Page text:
In doing so, the Masters court expressly rejected a holding from another circuit, United States v. Lizza Industries, Inc., 775 F.2d 492, 497-99 (2d Cir. 1985), which had determined that the term "proceeds" in the RICO forfeiture statute authorized forfeiture of gross profits, not net profits. See Masters, 924 F.2d at 1370. Significantly, both the Masters and Lizza Industries courts started with the assumption that proceeds refers to profits of some kind and not entire revenues. The Lizza Industries court simply chose between two methods of calculating profit, and the Masters court held that a different method than that chosen by the Lizza Industries court made more sense under the language of the statute. Under neither case was forfeiture of all revenue approved. Similarly, in the single Northern District of Illinois opinion to address the issue of the meaning of "proceeds" with regard to a stock transaction, the court and the parties, including the government, started with the premise that "proceeds" did not require forfeiture of the purchase price of the stock. See United States v. Elliott, 727 F. Supp. 1126, 1128-29 (N.D. Ill. 1989) (in RICO forfeiture action based upon securities fraud, assuming purchase price of stock not forfeitable and focusing on issues of whether brokerage commissions, interest paid on margin loans, and income tax on stock transactions were "proceeds"); but cf. United States v. Saccoccia, 823 F. Supp. 994, 1001-07 (D.R.I. 1993) (in RICO money laundering forfeiture action, holding "proceeds" broader than profits of illegal activity).
Such an interpretation comports well with the statute's purposes in addition to following the most common and ordinary meaning of its language. As the Masters court stated in regard to section 1963(a)(1), forfeiture was "designed to force criminals to disgorge their ill-gotten gains." 924 F.2d at 1369.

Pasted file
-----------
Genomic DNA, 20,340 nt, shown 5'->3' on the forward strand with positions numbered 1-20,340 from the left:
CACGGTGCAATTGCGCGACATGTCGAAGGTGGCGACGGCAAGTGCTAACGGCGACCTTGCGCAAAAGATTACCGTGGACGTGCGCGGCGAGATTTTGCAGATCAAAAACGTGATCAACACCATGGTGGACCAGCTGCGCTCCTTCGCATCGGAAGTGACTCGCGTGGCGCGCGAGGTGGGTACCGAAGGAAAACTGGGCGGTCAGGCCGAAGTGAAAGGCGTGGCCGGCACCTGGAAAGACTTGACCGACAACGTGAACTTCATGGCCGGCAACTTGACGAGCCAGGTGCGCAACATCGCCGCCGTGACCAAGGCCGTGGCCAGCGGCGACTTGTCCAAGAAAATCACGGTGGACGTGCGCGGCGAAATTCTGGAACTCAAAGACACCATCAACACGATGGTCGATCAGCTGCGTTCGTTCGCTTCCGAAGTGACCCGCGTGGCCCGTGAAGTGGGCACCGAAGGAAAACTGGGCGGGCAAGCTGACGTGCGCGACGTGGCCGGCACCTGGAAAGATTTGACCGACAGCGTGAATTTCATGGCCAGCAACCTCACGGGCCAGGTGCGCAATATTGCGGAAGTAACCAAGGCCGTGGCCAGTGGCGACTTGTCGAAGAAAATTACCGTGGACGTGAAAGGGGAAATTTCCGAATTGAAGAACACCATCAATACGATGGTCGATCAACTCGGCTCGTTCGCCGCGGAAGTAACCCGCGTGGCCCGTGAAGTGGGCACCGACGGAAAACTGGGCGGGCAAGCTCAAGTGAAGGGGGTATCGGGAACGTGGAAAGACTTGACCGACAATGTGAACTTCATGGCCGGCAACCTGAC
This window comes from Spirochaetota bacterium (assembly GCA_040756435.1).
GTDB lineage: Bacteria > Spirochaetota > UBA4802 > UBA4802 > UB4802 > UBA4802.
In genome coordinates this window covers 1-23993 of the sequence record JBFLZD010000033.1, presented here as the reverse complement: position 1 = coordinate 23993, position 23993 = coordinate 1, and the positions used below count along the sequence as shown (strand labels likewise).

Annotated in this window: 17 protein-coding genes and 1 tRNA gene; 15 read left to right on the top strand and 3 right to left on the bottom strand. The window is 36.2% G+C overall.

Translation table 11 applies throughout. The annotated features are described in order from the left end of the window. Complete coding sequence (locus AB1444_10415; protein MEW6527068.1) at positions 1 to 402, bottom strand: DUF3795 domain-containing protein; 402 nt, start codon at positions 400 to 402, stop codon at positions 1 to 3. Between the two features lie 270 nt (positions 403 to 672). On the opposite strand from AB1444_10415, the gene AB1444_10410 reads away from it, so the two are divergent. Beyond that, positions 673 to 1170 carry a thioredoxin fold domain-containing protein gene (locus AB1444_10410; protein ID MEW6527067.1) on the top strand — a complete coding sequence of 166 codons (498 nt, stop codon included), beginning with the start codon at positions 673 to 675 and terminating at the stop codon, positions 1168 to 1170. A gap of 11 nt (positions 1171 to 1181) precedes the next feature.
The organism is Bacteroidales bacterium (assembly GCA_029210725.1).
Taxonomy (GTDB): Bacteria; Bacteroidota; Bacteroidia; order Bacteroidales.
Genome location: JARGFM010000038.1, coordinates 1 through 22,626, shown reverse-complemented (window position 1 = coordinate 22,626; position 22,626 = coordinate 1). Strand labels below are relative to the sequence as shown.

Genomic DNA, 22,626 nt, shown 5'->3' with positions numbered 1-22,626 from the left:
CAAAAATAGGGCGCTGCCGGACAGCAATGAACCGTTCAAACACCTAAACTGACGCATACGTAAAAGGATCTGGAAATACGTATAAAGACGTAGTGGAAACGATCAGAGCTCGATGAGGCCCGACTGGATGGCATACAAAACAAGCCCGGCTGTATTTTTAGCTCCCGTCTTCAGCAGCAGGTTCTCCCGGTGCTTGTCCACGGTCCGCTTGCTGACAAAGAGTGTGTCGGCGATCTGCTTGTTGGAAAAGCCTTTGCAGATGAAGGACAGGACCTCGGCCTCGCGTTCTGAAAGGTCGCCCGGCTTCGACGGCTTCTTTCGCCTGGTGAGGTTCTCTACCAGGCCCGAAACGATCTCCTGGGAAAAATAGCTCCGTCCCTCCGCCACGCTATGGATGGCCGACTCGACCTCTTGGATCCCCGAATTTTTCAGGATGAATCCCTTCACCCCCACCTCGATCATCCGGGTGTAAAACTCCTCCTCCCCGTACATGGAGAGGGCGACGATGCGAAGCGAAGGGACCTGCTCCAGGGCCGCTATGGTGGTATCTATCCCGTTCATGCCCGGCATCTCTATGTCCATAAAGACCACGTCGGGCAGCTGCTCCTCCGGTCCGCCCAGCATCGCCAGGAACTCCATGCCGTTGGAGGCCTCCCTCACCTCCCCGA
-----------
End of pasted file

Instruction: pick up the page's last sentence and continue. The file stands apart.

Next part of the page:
None of which is to hold that the claimants in the present case should be permitted to retain possession of any of the stock obtained as a result of the allegedly fraudulent scheme. Section 1344(2) defines the offense underlying the present forfeiture action as knowingly executing or attempting to execute a scheme "(1) to defraud a financial institution" or "(2) to obtain any of the moneys, funds, credits, assets, securities, or other property owned by, or under the custody or control of, a financial institution, by means of false or fraudulent pretenses, representations, or promises." 18 U.S.C. § 1344 (1993). The relevant regulations--as well as the prospectus accompanying the stock order forms issued by FirstRock in undertaking the conversion--prohibited acquisition of the stock by anyone but depositors and also prohibited pre-sale agreements by which depositors would sell their rights to the stock. See 12 C.F.R. § 563b.3(i); see also FirstRock Bancorp, 830 F. Supp. at 1111.
Thus, the regulatory scheme violated here was intended not just to create economic benefits for depositors, but to allow them to maintain their control over the association through purchase of its stock. Regardless of whether acquiring control over the financial institution was a purpose of the schemers in the present case, a rule which would leave them in possession of stock fraudulently purchased in violation of the bank fraud statute and the conversion regulatory scheme would frustrate the intent of these prohibitions and, consequently, section 981. In other words, one of the "proceeds" derived from stock obtained in violation of the regulatory scheme involved here is ownership interest in the institution. The government should have the power under section 981(a)(1)(C) to remove that "proceed" as well as economic profit. Removing ownership of the stock will also short circuit the problem that would otherwise be presented by the possibilities of payment of dividends or of future appreciation in value of stock if that stock were retained by claimants.
To conclude, section 981(a)(1)(C) authorizes forfeiture of "proceeds" from a violation of section 1344. As applied here, the term "proceeds" includes any profit derived from the fraudulent transaction but not the total value of the property. Claimants are, therefore, entitled to return of their direct costs.
Claimants' motion for partial summary judgment is granted as set forth herein.
PHILIP G. REINHARD, JUDGE
UNITED STATES DISTRICT COURT
DATED: March 22, 1994